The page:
The alternative, if the Egyptian military lets the Islamists to have their way, is that Egypt will descend further into savagery, and Israel will have the right — if the Peace Treaty is abrogated — to retake the Sinai Peninsula, being as it is strategically essential to its security, to cordon off Hamas in Gaza, and show Egyptians what a dumb mistake they made choosing such a belligerent entity to rule over their nation — an entity that seeks not to rebuild their nation but cause it to descend into war.  In fact, Israel could rightly proceed to do this preemptively without waiting until the matter gets worse. Such a threat by Israel could push SCAF to do the right thing. But the question is what is SCAF going to do? What, if anything, will or can the US do about it? We’ll see what path nature takes.

The problem is further exacerbated by the threat that Iran poses to Israel. The boundary of danger is growing for Israel: Iran, Hamas, Lebanon, and now Egypt. These must prompt some decision making and a strategy for action — perhaps even a preemptive one if necessary.

The Refugee Problem in the Muslim World

December 31, 2011 Leave a comment

There is an obsession in the media about the Palestinian refugee problem at the expense of several other refugee problems in that part of the world that are only given casual cursory interest.  Let’s briefly cite some of these other ones.

  • Saddam’s Al-Anfal Campaign in the 1980s led to a million Kurdish refugees. A clear case of ethnic cleansing.
  • Human Rights Watch says that “By the mid-1990s, more than 3,000 villages had been virtually wiped from the map, and, according to official figures, 378,335 Kurdish villagers had been displaced and left homeless.
  • Assyrian Christians have constantly been leaving Iraq over the last few 100 years (unlike Muslims who have grown in number). Now their number is only a small fraction.
  • The Lebanese civil war caused around 900,000 Lebanese to be displaced.
  • The 1974 Cyprus Crisis led to around 200,000 Greek Cypriot refugees and 65,000 Turkish Cypriot refugees (UN figures). These are near half the populations of both groups.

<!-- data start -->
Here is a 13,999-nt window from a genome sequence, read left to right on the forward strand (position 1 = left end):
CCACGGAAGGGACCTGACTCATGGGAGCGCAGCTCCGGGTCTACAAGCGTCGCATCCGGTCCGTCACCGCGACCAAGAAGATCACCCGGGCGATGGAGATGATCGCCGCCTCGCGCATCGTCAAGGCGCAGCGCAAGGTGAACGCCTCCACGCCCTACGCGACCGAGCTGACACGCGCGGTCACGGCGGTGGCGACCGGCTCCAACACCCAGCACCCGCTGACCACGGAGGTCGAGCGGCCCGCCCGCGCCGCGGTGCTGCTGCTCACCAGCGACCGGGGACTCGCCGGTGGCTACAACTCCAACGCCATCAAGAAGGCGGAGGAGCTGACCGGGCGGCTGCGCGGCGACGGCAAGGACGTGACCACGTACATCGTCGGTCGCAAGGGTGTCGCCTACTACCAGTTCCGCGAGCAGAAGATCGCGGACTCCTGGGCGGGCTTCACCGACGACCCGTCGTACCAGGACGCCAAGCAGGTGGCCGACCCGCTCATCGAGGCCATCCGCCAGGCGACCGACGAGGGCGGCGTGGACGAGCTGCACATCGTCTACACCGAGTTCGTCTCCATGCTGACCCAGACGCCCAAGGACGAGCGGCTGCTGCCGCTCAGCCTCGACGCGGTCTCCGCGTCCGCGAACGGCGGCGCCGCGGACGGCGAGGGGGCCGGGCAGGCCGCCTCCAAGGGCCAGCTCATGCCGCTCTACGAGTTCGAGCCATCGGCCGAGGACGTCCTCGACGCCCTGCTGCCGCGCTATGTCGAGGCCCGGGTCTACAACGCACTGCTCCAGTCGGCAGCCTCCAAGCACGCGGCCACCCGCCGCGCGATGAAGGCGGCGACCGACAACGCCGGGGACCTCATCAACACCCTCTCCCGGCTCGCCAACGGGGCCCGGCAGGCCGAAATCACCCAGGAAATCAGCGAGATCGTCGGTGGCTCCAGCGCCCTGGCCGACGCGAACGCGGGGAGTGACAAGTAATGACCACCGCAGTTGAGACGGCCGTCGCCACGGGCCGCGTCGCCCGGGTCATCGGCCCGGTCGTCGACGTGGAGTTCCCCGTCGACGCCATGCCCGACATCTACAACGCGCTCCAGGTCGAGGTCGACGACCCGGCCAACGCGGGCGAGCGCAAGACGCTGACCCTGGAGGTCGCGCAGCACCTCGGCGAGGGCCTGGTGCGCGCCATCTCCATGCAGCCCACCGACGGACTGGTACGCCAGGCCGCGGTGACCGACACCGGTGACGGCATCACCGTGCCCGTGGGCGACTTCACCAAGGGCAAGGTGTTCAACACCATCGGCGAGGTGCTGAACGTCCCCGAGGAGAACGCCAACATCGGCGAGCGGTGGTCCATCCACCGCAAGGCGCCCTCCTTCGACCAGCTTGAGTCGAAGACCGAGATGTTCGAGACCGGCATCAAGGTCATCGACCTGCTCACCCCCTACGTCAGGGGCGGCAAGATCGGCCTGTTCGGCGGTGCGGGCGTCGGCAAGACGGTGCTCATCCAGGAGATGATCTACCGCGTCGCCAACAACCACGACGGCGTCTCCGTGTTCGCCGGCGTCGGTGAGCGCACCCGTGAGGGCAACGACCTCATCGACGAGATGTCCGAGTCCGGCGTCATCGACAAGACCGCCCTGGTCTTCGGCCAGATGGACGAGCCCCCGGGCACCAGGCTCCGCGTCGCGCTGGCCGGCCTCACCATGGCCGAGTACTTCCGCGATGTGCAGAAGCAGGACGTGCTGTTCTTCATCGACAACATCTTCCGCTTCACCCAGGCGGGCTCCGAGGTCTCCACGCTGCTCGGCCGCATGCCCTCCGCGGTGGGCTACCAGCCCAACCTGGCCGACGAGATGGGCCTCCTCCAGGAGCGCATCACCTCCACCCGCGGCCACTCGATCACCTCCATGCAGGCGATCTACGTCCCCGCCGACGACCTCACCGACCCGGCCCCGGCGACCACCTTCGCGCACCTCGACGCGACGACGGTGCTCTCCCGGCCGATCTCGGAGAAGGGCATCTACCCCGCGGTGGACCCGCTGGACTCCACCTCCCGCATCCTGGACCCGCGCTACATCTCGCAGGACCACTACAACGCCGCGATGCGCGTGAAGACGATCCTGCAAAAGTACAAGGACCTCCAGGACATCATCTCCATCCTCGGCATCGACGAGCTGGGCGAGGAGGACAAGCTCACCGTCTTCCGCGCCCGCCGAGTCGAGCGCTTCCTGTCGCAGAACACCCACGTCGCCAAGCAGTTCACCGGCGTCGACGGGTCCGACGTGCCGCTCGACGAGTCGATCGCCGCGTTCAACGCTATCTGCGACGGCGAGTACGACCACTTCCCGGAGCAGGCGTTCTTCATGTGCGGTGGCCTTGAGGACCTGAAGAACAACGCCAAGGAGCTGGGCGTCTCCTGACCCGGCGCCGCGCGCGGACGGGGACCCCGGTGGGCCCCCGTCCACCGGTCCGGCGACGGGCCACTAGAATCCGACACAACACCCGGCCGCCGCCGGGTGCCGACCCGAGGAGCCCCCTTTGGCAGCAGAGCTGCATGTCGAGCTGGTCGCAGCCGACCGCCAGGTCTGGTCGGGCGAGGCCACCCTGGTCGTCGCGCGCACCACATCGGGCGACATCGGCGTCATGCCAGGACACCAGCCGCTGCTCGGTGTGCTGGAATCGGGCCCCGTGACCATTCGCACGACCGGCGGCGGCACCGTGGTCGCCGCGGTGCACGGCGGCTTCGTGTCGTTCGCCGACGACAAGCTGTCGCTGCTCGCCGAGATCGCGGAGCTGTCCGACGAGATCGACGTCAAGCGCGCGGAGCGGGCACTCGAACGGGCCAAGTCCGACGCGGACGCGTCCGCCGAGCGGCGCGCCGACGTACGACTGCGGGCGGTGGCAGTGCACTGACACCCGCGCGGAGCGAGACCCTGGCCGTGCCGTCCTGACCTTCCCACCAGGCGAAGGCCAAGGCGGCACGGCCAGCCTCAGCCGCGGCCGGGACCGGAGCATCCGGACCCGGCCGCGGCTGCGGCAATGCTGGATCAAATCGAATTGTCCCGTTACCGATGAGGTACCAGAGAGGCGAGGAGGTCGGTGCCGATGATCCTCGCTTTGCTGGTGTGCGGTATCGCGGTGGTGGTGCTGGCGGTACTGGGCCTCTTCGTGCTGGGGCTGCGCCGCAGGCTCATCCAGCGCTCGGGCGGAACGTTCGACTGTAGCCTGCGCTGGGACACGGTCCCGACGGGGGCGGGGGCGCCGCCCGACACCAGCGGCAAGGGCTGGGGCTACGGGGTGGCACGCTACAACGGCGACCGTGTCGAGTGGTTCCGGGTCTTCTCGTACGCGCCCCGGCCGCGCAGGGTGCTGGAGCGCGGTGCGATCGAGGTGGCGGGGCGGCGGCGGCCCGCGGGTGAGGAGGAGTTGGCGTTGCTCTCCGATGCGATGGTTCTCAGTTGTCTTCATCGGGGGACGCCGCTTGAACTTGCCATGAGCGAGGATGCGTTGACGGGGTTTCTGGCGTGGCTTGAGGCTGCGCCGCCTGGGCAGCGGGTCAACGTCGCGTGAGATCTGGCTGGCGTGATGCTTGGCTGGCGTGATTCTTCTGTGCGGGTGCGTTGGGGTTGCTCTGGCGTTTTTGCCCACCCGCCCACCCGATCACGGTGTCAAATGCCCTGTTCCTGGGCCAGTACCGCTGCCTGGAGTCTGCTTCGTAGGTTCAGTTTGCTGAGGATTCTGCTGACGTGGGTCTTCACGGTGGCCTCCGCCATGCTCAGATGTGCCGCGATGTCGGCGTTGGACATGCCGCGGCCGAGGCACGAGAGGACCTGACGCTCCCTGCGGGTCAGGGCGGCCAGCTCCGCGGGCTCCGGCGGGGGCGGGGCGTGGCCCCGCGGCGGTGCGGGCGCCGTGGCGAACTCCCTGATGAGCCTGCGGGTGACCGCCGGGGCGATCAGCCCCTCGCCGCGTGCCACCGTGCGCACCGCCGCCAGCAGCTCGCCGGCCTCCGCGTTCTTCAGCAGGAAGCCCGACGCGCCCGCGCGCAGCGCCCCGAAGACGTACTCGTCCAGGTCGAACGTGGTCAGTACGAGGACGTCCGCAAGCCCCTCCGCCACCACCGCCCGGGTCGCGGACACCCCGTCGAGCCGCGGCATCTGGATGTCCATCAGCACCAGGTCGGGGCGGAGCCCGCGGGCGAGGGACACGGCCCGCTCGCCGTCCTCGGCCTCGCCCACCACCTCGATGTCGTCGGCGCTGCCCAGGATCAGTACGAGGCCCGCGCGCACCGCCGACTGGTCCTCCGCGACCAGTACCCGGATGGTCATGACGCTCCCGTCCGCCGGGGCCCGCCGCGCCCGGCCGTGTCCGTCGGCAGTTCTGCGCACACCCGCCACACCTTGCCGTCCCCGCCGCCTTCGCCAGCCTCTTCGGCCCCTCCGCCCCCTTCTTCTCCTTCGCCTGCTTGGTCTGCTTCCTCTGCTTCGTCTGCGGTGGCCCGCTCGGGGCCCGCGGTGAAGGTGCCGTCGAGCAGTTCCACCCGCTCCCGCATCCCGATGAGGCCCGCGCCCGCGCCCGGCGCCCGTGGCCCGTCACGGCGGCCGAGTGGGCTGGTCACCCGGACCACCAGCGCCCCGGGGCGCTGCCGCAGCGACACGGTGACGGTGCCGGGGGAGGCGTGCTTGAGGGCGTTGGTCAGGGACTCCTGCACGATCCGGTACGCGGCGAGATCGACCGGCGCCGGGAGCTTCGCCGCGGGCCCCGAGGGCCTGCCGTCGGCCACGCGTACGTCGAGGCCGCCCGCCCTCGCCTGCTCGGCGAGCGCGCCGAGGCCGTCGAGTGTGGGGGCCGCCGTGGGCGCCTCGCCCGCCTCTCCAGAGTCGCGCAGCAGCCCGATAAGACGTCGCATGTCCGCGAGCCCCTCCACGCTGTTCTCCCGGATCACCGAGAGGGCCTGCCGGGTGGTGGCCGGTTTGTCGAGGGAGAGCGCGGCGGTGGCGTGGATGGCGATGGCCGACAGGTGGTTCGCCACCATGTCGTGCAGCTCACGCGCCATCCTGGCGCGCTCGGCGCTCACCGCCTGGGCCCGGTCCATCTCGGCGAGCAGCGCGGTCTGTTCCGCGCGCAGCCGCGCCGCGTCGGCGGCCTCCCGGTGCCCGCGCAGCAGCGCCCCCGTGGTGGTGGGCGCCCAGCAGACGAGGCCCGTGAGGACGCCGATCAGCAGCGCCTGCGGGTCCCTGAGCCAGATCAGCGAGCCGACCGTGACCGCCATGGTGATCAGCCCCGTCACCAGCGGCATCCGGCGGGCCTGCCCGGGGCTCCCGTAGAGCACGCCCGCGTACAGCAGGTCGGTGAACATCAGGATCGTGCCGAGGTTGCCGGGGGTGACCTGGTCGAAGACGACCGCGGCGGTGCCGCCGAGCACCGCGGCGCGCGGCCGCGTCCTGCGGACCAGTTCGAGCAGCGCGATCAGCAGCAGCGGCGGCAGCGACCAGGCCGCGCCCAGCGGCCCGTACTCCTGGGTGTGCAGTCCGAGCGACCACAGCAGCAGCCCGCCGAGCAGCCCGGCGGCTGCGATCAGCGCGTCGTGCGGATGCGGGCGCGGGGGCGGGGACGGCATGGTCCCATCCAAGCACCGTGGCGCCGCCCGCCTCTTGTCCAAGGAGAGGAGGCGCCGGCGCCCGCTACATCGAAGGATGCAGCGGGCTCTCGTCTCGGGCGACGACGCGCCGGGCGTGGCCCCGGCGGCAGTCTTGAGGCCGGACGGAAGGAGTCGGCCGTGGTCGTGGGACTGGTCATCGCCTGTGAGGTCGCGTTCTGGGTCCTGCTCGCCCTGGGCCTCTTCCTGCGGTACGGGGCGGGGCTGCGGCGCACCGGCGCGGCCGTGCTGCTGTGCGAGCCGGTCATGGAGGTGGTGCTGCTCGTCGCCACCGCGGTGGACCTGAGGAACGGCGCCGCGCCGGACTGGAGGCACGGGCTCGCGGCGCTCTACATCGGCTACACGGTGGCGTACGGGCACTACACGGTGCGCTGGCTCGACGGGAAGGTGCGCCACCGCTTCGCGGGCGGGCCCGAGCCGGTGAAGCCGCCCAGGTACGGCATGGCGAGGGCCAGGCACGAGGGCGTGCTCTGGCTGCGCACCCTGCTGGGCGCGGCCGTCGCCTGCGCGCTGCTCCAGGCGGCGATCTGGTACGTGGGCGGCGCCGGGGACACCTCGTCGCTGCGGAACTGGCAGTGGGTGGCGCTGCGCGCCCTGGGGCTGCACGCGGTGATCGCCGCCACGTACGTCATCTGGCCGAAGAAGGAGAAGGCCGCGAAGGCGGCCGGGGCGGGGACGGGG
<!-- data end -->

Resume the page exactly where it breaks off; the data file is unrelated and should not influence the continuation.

• Nearly 800,000 Jews have been made refugees by Muslim states that they lived in for generations, thru persecution and intimidation. Most of them were sheltered and given a home in Israel; others fled to Western nations.
  • There are also many refugees from among the minorities living in Muslim states, such as the Bahais in Iran, who sought refuge in Western nations, in Israel, Turkey and others.
  • 100,000s Algerians have fled and taken refuge in Europe during the Algerian War of Independence.
  • The current Syrian civil war has led to the creation of 19,000 Syrian refugees near Turkey’s border; some 8,000 refugees fled to Lebanon, 1500 to Jordan, and 6,000 to Libya.
  • The Armenian refugees under the Turks, as well as the genocide against the Armenians.
Categories: History, Israel, News, Politics, Religion

France’s Armenian genocide law

December 22, 2011 Leave a comment

The French National Assembly passed a bill criminalizing public denial of the Armenian genocide committed by the Ottoman Turks in WWI (~1915) — to which Turkey is set to retaliate. I take the view that it was a genocide since the Armenians were singled out for destruction.

I support this bill just as I do the analogous German law criminalizing Holocaust denial. My reason is that by making them into law people are not to forget those atrocities that man has committed against man. Secondly, the vast majority of people who deny genocides tend to be the ones who support — albeit quite obliquely — doing them and want to repeat them (witness Nazis, radical/Islamists, Ahmadinejad and the like).  These laws are then saying that we’re not going to repeat them nor the likes of WWII and other genocides.

Iraq & Tunisia seek Israel’s help on desertification

December 18, 2011 Leave a comment

From Israel Today Magazine:

” at the recent Conference on Climate Change in Durban, South Africa, representatives from Iraq and Tunisia approached staffers from the Jewish National Fund at the latter’s booth. Their goal: to seek Israel’s help in fighting “desertification” in their countries, reports Yediot Ahronot.”

There’s also some suggestion that Afghanistan too may be interested.

Categories: Israel, Life, News, Politics, Science

Hamas considering pre-1967 borders

December 18, 2011 Leave a comment

Hamas considering a deal based on pre-1967 borders? Well, it’s too little too late for that, now that the geodemographics have changed quite dramatically since 1967.  Further, given the growing hostility toward Israel from a rise in Islamist states from the ongoing Arab revolt — Turkey, Iran, Lebanon, Egypt, etc — there is no way Israel is going to go out of its way to place itself in greater danger.

Some people seem not to understand that the Palestinian issue has changed considerably in light of the Arab revolt and Islamist surge. That problem changed because its context has changed.

Categories: History, Israel, News, Politics

US drones working on Iran?

December 4, 2011 Leave a comment

It appears that the US has been quietly using drones to target Iranian military and nuclear installations.  Iran reported that it shot down a US drone. This approach makes sense since the US has used drones before over Pakistan and Yemen quite regularly. (So why not Iran.) But I do not believe the US is alone in this, as I think other states, including Israel & Arab states, have an interest in seeing Iran’s nuclear sites attacked — in view of the ominous report from the IAEA. This may be the next best thing to an all out war.

Update: CS Monitor reports “Is the West waging a covert war against Iran?”

Categories: Israel, News, Politics